Human health risk and bioaccessibility of toxic metals in topsoils from Gbani mining community in Ghana
Boakye, Kwadwo Owusu
Nkansah, Marian Asantewaa
Yevugah, Lily Lisa
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Background. Anthropogenic activities such as artisanal mining pose a major environmental health concern due to the potential for discharge of toxic metals into the environment. Objectives. To determine the distribution and pollution patterns of arsenic (As), iron (Fe), nickel (Ni), cobalt (Co), chromium (Cr), manganese (Mn), copper (Cu) and zinc (Zn) in the topsoil of a mining community in Ghana, along with potential human health risks and in vitro bioaccessibility. Methods. Concentrations of metals were determined using X-ray fluorescence techniques and validated using inductively coupled plasma-mass spectrometry. Results. Concentrations of the metals in topsoil were in the order of magnitude of Cu (31.38 mg/kg) < Ni (45.39 mg/kg) < As (59.66 mg/kg) < Cr (92.87 mg/kg) < Zn (106.98 mg/kg) < Mn (1195.49 mg/kg) < Fe (30061.02 mg/kg). Geo-statistical and multivariate analyses based on hazard indices including contamination, ecological risks, geo-accumulation, and pollution load suggest that the topsoils are contaminated in the study area. The potential ecological risk index (PERI) showed high ecological risk effects (PERI=269.09), whereas the hazard index (1×10−7) and carcinogenic risk index (1×10−5) indicated low human health risks. Elevated levels of As, Cr, Ni, and Zn were found to emanate from anthropogenic origins, whereas Fe, Mn, and Cu levels were attributed mainly to geological and atmospheric depositions. Physicochemical parameters (pH, electrical conductivity and total organic carbon) showed weak positive correlations to the metal concentrations. Elemental bioaccessibility was variable, decreasing in the order of Mn (35±2.9%) > Cu (29±2.6%) > Ni (22±1.3%) > As (9±0.5%) > Cr (4±0.6%) > Fe (2±0.4%). Conclusions. Incorporation of in-vitro bioaccessibility into the risk characterization models resulted in a hazard index of less than 1, implying low human health risks. However, due to accumulation effects of the metals, regular monitoring is required. Competing Interests. The authors declare no competing financial interests. Keywords. soil contamination, environmental pollution, small-scale artisanal mining, bioaccessibility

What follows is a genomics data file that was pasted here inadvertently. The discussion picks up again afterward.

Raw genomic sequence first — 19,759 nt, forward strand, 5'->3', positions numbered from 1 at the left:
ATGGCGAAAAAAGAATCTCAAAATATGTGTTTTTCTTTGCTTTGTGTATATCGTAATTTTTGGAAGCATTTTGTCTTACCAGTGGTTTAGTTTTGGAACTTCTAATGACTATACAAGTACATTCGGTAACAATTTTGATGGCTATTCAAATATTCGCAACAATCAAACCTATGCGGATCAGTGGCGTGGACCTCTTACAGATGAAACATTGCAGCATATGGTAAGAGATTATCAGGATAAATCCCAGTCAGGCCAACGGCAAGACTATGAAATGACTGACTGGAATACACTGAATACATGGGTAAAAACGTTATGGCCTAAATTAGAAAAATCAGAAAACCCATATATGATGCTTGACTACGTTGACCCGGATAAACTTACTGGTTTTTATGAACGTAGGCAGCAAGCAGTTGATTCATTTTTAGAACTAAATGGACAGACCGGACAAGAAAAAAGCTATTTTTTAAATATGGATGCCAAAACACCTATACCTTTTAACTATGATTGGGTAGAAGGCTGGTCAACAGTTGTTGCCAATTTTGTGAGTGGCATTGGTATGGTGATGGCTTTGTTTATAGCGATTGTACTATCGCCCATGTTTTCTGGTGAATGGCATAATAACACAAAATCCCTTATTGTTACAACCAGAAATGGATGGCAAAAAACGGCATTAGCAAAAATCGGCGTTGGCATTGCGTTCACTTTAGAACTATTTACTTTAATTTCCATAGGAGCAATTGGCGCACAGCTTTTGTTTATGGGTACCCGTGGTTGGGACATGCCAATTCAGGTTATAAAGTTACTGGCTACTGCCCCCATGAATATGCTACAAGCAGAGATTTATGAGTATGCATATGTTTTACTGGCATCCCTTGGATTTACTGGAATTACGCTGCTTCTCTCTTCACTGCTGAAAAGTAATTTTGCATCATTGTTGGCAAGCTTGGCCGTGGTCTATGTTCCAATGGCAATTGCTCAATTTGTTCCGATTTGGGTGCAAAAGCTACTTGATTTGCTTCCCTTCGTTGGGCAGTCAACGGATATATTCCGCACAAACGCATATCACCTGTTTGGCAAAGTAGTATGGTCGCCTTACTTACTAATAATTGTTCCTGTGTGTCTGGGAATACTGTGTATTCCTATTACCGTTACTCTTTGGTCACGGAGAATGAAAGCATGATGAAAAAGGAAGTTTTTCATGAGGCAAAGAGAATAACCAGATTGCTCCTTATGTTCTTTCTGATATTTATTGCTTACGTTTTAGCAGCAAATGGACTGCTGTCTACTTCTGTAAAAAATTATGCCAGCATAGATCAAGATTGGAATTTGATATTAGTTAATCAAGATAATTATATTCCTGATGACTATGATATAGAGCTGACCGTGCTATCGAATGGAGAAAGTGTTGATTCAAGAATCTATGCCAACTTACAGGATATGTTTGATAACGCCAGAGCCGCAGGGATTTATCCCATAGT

DescriptionThe definitive version of record is available at https://doi.org/10.5696/2156-9614-9.22.190602.
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